I was excited yesterday when I saw that John McPhee’s Annals of the Former World is finally on Kindle, and is selling for less than 9 dollars. It is a masterful treatment of the geology of North America, from one of the best science writers ever. So I bought it immediately and dived into the first book, Basin and Range this morning. The first chapter has a passage that’s appropriate for the Fourth of July, reflecting on the geological and zoological divisions instead of political ones:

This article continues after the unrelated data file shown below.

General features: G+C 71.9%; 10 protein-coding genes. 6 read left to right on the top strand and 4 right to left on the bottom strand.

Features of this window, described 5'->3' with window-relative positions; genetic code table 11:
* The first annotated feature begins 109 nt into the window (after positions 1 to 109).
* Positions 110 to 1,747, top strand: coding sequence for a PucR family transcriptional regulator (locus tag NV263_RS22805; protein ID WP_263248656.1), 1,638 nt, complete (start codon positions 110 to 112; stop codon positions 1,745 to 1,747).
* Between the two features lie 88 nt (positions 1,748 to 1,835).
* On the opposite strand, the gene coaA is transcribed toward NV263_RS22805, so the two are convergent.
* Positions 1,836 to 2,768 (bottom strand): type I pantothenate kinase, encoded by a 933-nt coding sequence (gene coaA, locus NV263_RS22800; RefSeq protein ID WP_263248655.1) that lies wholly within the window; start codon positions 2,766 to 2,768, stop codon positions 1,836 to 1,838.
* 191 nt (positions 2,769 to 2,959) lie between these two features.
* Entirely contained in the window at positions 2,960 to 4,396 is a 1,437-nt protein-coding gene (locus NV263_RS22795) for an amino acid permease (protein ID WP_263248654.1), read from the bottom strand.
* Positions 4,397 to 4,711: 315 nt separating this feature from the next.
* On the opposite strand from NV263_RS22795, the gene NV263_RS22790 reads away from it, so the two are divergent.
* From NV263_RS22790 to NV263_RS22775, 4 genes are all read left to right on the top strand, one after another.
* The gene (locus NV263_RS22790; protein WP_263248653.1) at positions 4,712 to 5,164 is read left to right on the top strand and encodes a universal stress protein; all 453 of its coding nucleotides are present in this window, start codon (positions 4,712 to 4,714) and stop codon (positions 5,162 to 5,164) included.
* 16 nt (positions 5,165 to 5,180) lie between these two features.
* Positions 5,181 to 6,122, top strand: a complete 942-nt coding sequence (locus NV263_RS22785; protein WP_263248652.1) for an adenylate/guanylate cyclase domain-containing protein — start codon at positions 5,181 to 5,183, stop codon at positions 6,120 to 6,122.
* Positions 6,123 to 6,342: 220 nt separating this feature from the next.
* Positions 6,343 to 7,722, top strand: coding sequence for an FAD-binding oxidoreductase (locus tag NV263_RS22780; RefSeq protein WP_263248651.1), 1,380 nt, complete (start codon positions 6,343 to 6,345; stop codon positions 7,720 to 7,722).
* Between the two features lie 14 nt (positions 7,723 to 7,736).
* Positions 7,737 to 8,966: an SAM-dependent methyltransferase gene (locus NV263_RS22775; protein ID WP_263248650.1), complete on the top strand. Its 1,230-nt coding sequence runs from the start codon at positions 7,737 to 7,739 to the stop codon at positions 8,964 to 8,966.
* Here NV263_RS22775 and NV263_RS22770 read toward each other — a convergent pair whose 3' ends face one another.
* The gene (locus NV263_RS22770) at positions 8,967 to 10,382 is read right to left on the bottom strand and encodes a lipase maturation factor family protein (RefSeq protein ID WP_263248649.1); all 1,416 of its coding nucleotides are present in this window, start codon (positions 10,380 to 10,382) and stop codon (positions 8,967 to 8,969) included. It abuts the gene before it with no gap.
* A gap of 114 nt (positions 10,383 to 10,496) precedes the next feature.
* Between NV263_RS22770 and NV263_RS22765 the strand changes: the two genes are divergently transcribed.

The United States: really a quartering of a continent, a drawer in North America. Pull it out and prairie dogs would spill off one side, alligators off the other -- a terrain crisscrossed with geological boundaries, mammalian boundaries, amphibian boundaries: the limits of the world of the river frog, the extent of the Nugget formation, the range of the mountain cougar. The range of the cougar is the cougar's natural state, overlying segments of tens of thousands of other states, a few of them proclaimed a nation. The United States of America, with its capital city on the Atlantic Coastal Plain.